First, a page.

The Favorite Business Professors Of The Class of 2022

Chris Paisley, Santa Clara University (Leavey)

“My Intro to Accounting professor, Chris Paisley, has been my favorite professor at Santa Clara. He was considered to be one of the toughest ACTG 11 professors, and provided a great challenge in both learning the topics and applying them in difficult situations, forcing his students to truly learn the concepts. At the same time, he always helped connect our in-class learnings with his business experiences, providing a better educational and classroom experience. I’ve been grateful to him for staying in contact and providing advice on my professional career path during our email correspondences or office visits. His years of experience and understanding of young professional career tracks were very helpful in deciding what I wanted to do for my full-time career and how to best pursue it. Overall, he was one of the most impactful professors that helped significantly transform my business education.”
Yash Tanna, Santa Clara University (Leavey)

“My favorite is supply chain professor, Raymond Hummel. And I was fortunate to take his class before his retirement later this year. He has a teaching style that is so different that it is even hard to explain. Classes were taught in a conversational style and would often steer off course onto topics that seemed random but, at the end of the semester, they all made sense in a big picture way. I feel sad that not many others will have the opportunity to take classes with him since he is retiring but I feel lucky to have learned from such a wonderful, unique person.”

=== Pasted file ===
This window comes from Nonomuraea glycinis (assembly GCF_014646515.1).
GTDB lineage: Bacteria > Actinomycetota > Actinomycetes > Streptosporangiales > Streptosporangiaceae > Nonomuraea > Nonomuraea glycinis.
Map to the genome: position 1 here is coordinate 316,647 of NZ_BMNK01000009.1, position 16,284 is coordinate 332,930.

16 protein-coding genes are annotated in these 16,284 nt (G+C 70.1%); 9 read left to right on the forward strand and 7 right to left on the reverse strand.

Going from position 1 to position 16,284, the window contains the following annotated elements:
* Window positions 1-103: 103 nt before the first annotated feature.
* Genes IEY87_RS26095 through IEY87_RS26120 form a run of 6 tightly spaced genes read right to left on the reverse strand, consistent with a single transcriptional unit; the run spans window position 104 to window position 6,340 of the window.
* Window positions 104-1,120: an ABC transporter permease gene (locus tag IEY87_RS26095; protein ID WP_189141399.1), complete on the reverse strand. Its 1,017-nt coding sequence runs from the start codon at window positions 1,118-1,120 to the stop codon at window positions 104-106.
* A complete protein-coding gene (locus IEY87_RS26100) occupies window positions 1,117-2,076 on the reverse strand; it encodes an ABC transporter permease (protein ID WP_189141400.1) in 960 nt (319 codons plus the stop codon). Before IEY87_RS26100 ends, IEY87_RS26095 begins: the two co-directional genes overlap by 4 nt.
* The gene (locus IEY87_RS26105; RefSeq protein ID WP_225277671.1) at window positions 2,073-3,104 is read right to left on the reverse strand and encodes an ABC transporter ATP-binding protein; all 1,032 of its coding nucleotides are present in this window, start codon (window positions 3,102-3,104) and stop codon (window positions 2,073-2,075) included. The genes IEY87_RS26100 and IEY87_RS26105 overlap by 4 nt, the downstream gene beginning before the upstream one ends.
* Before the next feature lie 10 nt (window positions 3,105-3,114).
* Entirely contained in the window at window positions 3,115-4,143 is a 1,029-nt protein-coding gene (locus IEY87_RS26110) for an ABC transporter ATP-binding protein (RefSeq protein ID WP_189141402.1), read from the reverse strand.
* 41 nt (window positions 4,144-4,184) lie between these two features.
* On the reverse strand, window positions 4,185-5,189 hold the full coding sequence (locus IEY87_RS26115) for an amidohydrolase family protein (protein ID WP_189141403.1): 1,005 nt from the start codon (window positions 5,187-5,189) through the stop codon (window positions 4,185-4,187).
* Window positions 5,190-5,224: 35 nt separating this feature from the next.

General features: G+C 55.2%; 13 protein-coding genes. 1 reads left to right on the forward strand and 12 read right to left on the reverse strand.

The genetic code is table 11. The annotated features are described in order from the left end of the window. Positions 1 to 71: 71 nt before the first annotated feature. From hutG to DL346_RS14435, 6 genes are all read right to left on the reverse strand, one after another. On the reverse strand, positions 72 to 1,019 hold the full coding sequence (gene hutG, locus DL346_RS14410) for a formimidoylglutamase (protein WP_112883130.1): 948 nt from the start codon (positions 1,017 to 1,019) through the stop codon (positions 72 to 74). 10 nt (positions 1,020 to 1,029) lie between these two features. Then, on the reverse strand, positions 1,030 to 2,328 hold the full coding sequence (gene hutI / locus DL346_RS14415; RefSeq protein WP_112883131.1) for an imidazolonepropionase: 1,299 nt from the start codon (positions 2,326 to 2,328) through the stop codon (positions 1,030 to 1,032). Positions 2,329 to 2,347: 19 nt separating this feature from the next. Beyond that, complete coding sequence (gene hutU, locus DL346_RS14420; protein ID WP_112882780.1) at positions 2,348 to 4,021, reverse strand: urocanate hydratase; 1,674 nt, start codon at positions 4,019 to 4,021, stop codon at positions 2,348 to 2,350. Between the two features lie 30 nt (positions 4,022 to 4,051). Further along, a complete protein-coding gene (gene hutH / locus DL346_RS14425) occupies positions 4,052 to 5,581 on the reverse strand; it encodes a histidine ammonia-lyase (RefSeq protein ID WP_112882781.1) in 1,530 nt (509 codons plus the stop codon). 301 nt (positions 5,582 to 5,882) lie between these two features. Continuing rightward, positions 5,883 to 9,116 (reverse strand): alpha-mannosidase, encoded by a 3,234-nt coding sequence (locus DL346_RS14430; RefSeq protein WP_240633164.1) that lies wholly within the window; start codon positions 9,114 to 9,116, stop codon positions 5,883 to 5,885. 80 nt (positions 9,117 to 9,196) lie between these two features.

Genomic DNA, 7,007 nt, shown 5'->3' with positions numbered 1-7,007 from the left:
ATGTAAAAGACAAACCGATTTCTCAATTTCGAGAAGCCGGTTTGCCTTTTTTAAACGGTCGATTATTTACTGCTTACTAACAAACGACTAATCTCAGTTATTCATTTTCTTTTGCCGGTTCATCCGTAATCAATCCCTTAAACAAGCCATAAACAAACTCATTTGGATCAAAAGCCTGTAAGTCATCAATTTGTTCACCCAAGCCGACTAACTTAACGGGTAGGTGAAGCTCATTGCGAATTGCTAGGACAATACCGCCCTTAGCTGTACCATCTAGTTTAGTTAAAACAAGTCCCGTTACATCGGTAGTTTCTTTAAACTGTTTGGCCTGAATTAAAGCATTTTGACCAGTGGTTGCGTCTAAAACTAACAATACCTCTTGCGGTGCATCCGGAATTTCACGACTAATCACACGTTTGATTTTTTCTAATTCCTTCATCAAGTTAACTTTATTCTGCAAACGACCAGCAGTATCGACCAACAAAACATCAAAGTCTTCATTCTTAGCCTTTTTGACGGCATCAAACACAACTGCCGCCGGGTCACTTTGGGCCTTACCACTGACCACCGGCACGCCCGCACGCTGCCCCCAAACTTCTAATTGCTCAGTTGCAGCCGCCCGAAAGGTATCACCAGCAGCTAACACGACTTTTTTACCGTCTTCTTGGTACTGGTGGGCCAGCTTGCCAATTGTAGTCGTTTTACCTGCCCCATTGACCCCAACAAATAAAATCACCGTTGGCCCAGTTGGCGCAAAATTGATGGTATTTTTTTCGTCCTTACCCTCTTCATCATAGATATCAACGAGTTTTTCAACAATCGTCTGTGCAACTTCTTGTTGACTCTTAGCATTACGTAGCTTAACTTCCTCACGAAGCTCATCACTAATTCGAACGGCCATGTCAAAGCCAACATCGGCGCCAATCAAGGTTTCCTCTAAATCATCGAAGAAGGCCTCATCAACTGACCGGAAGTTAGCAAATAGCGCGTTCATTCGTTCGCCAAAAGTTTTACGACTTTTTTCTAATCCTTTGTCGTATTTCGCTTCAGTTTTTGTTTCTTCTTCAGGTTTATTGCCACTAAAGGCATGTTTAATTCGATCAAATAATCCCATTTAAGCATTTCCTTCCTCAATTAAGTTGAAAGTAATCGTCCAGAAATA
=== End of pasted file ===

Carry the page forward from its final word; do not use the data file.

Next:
João Pires Coelho, University of San Diego (Knauss)

“My favorite professor at Seton Hall is John Shannon. As a freshman I was in his Business Legal Foundations course which inspired me to then take his Disruption Technology & Law course in the fall. His courses were very non-traditional since the material was fairly complex, but he took a very unstructured approach to teaching since he wanted students to develop their unique perspective on topics. This was all apparent when he would end class with the famous “Think Different” slide featuring the Apple logo. Beyond his courses there is a Slack group designed for his current students and alumni to engage in conversations and share articles regarding policy and disruptive technology. Professor Shannon has pushed me to think different and motivated me to explore my limits.”